SEOUL -- South Korea's maritime classification society joined forces with a shipbuilder and a renewable energy company to develop a next-generation power generation system for ships using solid oxide fuel cells, an electrochemical conversion device that produces electricity directly from oxidizing a fuel.
SOFC is considered to be the most stable and power-efficient among its fuel cell brothers. Because SOFC has a high power output compared to its size, the fuel cell system is ideal for powering mega-sized heavy equipment such as oil tankers and giant tunnel boring machines.
Korean Register (KR) said that a tripartite cooperation agreement has been concluded with Daewoo Shipbuilding & Marine Engineering (DSME) and STX Energy Solution, a developer of SOFCs, hydrogen extractors and other renewable energy equipment. Each company would take advantage of its expertise and advantages to work out technical standards and carry out joint research to apply SOFC for ships.
STX Energy Solution is in charge of developing and supplying a SOFC system. DSME is responsible for land test evaluation, demonstration project planning and implementation. KR will evaluate and certify technical capabilities and enact related regulations.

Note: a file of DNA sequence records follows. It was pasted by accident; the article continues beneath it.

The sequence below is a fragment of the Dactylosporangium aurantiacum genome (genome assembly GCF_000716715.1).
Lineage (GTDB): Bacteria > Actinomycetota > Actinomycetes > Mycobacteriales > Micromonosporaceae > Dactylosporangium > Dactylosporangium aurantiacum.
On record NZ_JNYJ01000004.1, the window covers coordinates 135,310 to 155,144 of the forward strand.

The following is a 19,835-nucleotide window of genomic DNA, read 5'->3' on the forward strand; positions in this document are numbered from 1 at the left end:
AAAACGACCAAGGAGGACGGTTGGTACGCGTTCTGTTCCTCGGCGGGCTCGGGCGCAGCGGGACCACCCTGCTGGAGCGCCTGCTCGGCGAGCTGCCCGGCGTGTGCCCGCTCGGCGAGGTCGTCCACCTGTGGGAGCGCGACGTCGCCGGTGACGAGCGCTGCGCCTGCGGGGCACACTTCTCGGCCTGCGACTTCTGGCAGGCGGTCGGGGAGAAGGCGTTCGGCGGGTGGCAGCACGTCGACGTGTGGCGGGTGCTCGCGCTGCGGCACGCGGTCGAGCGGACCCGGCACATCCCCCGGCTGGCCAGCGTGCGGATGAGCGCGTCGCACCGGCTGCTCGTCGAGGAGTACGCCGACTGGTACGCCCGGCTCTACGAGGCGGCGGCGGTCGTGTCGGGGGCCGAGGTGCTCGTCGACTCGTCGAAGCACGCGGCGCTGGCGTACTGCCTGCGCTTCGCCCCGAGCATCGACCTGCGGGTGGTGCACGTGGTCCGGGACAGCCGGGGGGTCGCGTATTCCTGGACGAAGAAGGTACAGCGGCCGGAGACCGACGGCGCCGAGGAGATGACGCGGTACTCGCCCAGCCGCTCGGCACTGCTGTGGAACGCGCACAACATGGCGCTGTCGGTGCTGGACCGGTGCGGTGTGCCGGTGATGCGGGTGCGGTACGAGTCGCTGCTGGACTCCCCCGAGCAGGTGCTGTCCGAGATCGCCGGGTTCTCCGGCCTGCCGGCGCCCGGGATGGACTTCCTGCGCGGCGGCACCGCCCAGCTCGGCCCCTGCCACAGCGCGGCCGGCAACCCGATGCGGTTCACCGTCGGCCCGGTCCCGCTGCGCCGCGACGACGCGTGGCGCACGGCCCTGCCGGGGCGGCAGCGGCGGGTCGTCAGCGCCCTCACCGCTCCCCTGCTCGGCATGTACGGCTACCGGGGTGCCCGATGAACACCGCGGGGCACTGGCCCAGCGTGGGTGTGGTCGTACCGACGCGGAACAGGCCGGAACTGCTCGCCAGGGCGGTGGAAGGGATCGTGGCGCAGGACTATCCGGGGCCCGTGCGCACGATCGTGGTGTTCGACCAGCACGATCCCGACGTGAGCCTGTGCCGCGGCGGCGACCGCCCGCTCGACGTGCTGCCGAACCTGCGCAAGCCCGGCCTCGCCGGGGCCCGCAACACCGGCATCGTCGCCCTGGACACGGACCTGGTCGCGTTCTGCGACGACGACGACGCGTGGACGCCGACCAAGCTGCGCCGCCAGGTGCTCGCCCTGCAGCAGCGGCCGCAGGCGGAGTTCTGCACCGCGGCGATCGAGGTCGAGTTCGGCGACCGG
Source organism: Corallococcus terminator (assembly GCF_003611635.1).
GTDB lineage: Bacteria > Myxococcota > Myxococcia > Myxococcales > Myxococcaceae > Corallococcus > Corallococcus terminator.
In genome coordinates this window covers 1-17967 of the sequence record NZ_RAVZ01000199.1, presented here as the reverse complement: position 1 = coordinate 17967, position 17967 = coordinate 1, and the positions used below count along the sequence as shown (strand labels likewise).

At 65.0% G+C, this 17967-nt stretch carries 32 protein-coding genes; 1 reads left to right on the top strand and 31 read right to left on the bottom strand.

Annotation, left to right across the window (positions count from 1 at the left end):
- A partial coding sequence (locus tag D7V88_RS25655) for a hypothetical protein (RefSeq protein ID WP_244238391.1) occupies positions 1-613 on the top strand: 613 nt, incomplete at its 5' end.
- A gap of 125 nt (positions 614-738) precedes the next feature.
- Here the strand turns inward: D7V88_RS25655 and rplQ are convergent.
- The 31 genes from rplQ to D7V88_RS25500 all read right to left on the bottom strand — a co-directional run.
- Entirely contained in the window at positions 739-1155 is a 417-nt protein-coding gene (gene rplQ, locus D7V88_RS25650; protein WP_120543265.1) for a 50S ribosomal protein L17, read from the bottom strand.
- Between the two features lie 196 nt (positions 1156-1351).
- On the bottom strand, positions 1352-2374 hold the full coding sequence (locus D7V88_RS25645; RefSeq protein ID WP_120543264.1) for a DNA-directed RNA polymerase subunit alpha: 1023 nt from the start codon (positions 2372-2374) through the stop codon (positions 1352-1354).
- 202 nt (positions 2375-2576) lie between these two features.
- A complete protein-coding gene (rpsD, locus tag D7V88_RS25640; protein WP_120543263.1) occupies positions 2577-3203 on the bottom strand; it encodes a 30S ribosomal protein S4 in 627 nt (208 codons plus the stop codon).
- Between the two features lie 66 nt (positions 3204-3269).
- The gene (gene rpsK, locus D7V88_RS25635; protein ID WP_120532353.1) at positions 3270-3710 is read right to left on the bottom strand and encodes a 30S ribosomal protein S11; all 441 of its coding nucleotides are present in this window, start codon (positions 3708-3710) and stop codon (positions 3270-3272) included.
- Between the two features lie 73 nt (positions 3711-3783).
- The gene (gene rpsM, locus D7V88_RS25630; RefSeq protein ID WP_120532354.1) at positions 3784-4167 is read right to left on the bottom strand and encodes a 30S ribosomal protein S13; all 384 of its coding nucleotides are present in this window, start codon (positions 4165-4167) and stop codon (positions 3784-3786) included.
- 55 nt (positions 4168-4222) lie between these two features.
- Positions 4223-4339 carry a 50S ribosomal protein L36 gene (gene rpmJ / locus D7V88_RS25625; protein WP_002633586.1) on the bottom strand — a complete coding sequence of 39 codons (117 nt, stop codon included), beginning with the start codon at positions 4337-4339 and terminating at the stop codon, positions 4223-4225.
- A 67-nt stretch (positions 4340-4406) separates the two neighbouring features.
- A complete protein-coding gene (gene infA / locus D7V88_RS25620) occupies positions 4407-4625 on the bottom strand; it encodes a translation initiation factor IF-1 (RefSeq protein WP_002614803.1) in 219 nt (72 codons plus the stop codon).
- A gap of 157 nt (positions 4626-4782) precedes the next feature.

Many vessel operators are switching to clean energy systems as the International Maritime Organization (IMO), a U.N. maritime safety agency, has adopted mandatory energy-efficiency measures to reduce emissions of greenhouse gases from ships.
South Korean shipbuilders have jumped into the race to develop new SOFC systems. In January 2021, a crude carrier with a SOFC propulsion system developed by DSME won certification from the American Bureau of Shipping, a maritime classification society. Samsung Heavy Industries has partnered with Bloom Energy to develop core technologies for highly efficient SOFCs.
In early February, Shell, a global energy and petrochemical group, teamed up with Doosan Fuel Cell and South Korea's Hyundai shipbuilding group to develop a SOFC system for ships in 2025. The tripartite consortium aims to test a 600-kilowatt system as an auxiliary power unit on actual trade routes for more than a year.
Doosan Fuel Cell is developing a SOFC system that operates at 620 degrees Celsius. Lower temperatures dramatically increase the number of potential applications and provide the opportunity to incorporate a wider variety of materials in SOFC power generation systems with greater reliability and lower cost.
Shell is responsible for ordering and managing ships, operating ships, and managing a SOFC demonstration project. Korea Shipbuilding & Offshore Engineering (KSOE) affiliated with the Hyundai shipbuilding group will carry out installation, system modification and integration work. In March 2021, Doosan Fuel Cell partnered with the shipbuilding group to co-develop a megawatt-class SOFC system for vessels that will use liquefied natural gas to have a power output of more than 40 percent compared to conventional diesel engines.
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